FORTYFIVEDOWNSTAIRS: There’s something quite raw about Brendan Cowell’s debut play Men, now playing at fortyfivedownstairs.
There’s something quite raw about Brendan Cowell’s debut play Men
, now playing at fortyfivedownstairs. After a brief season in 2009, Straightjacket Productions bring this remarkable piece of theatre to the eyes and ears of Melbournians.
Themes of mateship and undeclared brotherhood are explored through Cowell’s (Ten Empty
, Love my Way
) clever and articulate writing. As the men of the show are introduced (Guy - the sensitive, romantic who has turned to artificial escapism to ease the pain; Jules - the egomaniac whose insecurities sit a little too close to the surface; Bob - the ‘lost little boy' type soul disguised as an anger fuelled jock) the scene is set for a narrative-driven journey.
All we know is that these men are on a countdown to something big. Something that will ‘make them’. It will be their moment to shine. A persistent female voiceover counting down to the moment generates a sense of urgency, ensuring that the characters' dialogue is a gripping and engaging experience.
The countdown begins, and it all starts to pour out.
The intimate space at fortyfivedownstairs on Flinders Lane offers the perfect environment for the story. Samuel Johnson (Straightjacket Productions) is Guy - a philosopher and thinker, who believes in love above all but, in the process has fallen into addiction and despair. Better known for his roles on Australian TV, Johnson’s defined charisma holds this clever production together. Justin Rosniak’s and Jay Bowen’s performances only compliment the stark contrast of the characters and allow the story to unfold cleverly and humorously.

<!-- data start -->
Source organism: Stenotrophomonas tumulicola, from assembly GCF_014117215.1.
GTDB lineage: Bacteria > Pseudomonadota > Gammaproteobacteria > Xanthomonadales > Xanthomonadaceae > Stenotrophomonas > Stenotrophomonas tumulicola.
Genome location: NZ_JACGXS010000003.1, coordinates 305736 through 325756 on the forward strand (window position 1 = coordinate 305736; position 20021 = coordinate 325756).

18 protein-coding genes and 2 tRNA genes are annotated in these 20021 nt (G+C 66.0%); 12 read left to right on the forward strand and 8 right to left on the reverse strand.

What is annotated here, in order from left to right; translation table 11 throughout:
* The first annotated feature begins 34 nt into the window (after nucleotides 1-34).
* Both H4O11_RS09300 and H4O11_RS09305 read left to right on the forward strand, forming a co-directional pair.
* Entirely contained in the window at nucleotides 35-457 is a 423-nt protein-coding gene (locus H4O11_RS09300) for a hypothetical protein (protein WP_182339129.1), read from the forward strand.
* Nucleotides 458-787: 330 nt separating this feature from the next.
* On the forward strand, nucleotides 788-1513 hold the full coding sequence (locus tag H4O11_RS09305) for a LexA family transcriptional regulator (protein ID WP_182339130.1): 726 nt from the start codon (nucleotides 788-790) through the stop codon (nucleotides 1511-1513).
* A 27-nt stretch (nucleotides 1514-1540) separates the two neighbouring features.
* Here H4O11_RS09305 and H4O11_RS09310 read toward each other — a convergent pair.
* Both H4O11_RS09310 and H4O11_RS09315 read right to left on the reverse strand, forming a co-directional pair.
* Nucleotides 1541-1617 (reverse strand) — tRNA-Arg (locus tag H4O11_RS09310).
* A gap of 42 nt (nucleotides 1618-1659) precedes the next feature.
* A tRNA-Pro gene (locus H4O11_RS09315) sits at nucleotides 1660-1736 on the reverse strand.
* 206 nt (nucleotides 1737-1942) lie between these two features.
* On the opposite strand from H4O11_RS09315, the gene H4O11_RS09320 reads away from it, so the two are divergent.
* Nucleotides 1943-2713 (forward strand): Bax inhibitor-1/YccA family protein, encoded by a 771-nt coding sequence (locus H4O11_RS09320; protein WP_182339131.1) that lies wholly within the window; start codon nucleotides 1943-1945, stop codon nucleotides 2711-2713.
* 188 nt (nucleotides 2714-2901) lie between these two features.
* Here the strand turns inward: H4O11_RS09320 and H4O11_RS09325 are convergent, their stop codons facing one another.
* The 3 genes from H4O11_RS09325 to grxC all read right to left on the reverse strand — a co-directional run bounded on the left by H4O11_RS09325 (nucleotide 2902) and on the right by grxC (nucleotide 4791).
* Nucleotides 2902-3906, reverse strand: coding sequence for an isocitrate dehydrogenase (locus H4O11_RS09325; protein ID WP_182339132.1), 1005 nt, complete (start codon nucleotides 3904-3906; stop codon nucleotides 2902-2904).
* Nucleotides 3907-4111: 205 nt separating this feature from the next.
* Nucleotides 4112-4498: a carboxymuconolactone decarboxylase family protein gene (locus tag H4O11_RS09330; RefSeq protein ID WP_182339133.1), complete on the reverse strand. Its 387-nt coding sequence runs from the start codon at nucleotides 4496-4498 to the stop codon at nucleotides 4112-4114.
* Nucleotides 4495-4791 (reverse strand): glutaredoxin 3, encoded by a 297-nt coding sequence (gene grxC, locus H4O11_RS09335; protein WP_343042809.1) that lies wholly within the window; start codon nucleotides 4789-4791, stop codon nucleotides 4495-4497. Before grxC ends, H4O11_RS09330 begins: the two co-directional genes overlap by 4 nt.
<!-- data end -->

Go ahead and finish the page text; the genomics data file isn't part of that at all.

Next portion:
Georgia Bolton plays Haizel; the only woman in the show other than the evident talents of director Sarah Hallam. Bolton’s performance of a strong, perhaps manipulating character emphasises the commented contrast between men and women, leaving a clear definition of the confusion of the traditional role of the sexes. After 90 minutes of breaking these men down, all she has left is three open and raw vessels, ready to take their time to shine.
Haizel’s self created and manufactured ‘opportunity of a lifetime’ for the men, concludes the broader context of the piece with a well-choreographed and very entertaining finale.
’s emotive and raw narrative partnered with some fine Australian theatre performers results in an insightful and confronting production. The men’s stories scratch a lot deeper than the surface and leave an intense yet tasteful comment on the society of lost men.
Men by Brendan Cowell, Straightjacket Productions, fortyfivedownstairs Flinders Lane Melbourne, 4-21 March
Straightjacket Productions was formed in 2009 by Samuel Johnson, Sarah Hallam, Shelley Wade and Lucy Freeman.
Written by Brendan Cowell
Directed by Sarah Hallam